Agree that 40GB is not enough nowadays.  Is the server in RAID?
Joel ArmstrongNetwork AdministratorCommented:
If your users have user folders and you don't limit storage that could be an issue.  I had a user one time storing large video files in his user folder.    Do a search for media files and see what shakes out.
TimSr. System AdminAuthor Commented:
Yes, this server is a RAID 5. This server is about 3 years old so yes I am considering getting more disk but probably will recommend a new server for next year but I first need to get through this year.
Lee W, MVPTechnology and Business Process AdvisorCommented:
You could do a temporary swap - (do a complete backup first) move the data off the data drive, delete it, then expand C: and then recreate the data drive and move everything back.  (If this were a VM, you'd have far more options - I strongly encourage you to move in this direction in the future, now if you can, but if not, with any new server).

The problem with Disk Management resizing is that it can only take space for C: that is immediate after the C: drive to expand into - it can't take free space at the end of the disk.  If you shrink D: it will shrink it from the end of the disk and that space won't be available to C:.  And you can't "move" D without third party software.  So you're left transferring data off, removing the D: partition entirely and then recreating it and transferring data back.  Or using third party software that may end up taking longer and requiring the server being taken offline.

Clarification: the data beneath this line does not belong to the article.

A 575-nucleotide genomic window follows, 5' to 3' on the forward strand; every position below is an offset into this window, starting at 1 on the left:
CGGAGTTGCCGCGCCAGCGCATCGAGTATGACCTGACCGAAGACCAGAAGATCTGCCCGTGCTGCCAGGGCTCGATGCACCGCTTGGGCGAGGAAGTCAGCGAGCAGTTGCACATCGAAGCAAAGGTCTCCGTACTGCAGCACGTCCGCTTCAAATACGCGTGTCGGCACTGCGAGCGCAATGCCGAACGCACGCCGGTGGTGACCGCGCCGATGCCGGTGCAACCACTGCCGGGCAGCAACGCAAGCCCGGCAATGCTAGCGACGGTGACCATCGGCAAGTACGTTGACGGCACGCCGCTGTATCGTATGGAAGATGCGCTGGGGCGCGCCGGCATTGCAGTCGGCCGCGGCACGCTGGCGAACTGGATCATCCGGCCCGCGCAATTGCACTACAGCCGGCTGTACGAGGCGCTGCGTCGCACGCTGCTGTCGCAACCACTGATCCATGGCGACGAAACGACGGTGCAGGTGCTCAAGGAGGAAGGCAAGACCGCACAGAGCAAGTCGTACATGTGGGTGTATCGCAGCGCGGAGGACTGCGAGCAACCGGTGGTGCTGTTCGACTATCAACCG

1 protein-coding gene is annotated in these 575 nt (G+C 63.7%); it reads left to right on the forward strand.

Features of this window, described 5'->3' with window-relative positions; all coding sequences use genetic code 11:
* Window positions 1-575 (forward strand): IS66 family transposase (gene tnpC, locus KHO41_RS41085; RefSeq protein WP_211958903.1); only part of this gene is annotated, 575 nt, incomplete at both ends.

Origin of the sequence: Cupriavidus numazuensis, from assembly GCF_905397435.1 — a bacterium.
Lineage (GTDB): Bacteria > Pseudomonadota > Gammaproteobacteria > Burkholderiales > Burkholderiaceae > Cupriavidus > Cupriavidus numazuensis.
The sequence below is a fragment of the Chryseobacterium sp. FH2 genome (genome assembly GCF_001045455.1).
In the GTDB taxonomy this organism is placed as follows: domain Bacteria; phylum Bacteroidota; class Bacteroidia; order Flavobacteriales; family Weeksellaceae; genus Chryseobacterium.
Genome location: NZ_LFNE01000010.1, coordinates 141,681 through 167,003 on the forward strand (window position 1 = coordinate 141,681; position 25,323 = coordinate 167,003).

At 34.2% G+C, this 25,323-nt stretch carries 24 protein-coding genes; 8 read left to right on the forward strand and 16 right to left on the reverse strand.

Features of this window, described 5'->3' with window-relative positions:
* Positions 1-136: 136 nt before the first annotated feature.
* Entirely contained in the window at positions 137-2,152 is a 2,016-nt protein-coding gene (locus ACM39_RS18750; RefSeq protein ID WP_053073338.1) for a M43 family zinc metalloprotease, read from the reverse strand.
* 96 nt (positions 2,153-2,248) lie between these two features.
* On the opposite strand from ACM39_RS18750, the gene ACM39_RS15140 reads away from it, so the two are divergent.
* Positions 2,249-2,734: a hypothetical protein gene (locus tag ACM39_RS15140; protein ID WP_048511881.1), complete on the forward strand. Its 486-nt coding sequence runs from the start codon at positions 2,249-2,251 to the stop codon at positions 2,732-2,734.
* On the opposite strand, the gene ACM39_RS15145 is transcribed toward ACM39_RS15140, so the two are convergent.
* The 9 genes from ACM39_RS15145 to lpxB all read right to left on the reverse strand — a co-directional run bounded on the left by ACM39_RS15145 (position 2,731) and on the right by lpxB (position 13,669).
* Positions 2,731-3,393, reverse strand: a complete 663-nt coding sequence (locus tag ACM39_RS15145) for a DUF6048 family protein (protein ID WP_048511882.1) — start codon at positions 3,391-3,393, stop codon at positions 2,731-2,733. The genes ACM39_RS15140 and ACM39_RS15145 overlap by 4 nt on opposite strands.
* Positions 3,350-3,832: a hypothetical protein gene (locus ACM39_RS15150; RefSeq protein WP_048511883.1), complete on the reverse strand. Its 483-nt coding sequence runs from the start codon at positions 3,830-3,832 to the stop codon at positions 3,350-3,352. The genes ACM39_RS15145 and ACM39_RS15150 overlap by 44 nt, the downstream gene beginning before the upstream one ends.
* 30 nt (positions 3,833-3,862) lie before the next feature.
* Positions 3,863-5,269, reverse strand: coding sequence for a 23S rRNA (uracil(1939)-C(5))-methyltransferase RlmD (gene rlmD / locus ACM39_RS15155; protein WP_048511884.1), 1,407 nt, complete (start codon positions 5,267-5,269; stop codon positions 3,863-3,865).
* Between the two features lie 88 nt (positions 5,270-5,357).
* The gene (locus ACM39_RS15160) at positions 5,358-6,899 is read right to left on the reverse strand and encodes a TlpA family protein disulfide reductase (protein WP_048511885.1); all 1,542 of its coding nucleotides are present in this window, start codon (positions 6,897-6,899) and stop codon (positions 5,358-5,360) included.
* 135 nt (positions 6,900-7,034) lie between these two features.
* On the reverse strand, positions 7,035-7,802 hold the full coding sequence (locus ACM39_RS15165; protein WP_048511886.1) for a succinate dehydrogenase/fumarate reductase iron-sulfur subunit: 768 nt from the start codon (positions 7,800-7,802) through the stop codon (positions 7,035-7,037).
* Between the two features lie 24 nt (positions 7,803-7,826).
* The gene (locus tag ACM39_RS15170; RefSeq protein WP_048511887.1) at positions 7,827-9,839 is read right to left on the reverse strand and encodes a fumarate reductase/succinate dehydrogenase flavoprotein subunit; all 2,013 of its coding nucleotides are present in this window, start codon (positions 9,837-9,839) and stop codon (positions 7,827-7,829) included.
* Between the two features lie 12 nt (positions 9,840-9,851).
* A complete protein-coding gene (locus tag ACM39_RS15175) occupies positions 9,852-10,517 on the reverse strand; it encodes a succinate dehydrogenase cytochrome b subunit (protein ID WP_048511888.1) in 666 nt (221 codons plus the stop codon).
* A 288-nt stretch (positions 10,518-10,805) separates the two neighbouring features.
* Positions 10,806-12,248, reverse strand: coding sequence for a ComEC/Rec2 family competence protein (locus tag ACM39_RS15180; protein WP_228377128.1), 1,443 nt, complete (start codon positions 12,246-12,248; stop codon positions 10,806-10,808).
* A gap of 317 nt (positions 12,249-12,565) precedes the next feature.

I am normally cautious when resizing RAID partitions but today's partition tools are capable of handling that.  Don't forget to backup the server before attempting to any partition resizing.  Preferably a full image of the system and data partition.

Certain imaging software like Acronis allow you to throw the image file back into the server and resize on the fly if anything goes wrong.
Have you used the built in cleanup wizard to clear disk space? Have you added the KB below so that old Windows updates in the winsxs foler also gets cleared?

Have you made sure that the pagefile on C: is only small (256MB), and that the main pagefile is on your other disk? Have you made sure that if crash dumps are made, that those are small crash dumps and not full memory dumps? Have you deleted the contents of C:\Windows\SoftwareDistribution\Downloads?
Cor SlootIT SpecialistCommented:
Take a look at windows updates. It is possible that the updates get downloaded but are not removed because they aren't installed yet.
Cor SlootIT SpecialistCommented:
Take a look at windows updates. It is possible that the updates get downloaded but are not removed because they aren't installed yet.
Brian KirschCommented: